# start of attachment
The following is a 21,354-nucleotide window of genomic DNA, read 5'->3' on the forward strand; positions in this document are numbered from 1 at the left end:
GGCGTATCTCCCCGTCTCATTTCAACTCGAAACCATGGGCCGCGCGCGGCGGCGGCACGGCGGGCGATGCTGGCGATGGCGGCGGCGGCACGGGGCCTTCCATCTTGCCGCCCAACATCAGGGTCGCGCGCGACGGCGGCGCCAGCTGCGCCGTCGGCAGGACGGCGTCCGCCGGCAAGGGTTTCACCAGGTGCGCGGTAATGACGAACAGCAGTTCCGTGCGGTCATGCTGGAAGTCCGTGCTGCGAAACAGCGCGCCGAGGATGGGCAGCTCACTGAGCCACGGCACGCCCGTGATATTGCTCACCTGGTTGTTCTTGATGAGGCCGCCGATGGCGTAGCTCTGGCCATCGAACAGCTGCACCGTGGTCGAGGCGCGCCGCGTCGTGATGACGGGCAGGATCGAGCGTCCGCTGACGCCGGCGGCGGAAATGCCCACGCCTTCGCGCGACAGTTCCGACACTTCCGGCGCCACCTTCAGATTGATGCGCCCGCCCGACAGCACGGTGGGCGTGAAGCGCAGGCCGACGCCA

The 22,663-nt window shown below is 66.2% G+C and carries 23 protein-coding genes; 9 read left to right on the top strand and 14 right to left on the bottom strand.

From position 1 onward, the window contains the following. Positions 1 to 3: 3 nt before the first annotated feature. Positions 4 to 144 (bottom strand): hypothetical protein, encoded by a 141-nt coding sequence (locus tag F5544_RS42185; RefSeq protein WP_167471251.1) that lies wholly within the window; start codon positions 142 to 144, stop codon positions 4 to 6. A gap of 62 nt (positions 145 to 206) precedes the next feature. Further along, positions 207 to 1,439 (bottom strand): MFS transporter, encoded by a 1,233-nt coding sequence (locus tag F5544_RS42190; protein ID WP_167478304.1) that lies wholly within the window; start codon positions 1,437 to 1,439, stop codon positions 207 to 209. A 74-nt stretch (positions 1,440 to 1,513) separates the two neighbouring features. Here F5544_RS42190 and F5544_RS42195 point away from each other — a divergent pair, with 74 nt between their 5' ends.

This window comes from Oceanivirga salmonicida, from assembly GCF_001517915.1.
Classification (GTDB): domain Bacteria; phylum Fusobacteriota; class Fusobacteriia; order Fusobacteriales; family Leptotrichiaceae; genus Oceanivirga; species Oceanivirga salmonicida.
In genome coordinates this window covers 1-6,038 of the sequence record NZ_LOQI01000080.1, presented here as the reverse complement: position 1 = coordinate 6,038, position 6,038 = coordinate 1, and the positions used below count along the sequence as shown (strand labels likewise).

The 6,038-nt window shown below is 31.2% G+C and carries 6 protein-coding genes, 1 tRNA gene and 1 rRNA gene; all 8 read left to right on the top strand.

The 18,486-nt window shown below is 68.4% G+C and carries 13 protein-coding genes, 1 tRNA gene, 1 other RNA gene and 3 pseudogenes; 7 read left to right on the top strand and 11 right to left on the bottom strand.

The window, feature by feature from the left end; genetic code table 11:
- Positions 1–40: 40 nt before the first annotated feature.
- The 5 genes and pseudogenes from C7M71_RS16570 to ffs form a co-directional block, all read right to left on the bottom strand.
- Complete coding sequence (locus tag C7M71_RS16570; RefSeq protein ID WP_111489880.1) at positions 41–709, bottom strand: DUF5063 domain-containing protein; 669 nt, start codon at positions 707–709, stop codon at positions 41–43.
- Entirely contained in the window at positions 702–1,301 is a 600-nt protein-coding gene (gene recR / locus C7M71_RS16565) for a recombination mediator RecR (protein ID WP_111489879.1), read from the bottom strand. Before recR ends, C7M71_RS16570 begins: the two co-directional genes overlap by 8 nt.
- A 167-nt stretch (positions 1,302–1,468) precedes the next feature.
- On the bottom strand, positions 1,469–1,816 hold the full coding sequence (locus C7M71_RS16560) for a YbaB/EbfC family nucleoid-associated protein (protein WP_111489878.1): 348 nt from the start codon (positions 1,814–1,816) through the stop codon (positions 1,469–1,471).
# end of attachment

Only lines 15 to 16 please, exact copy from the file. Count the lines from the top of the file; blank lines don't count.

- A 167-nt stretch (positions 1,302–1,468) precedes the next feature.
- On the bottom strand, positions 1,469–1,816 hold the full coding sequence (locus C7M71_RS16560) for a YbaB/EbfC family nucleoid-associated protein (protein WP_111489878.1): 348 nt from the start codon (positions 1,814–1,816) through the stop codon (positions 1,469–1,471).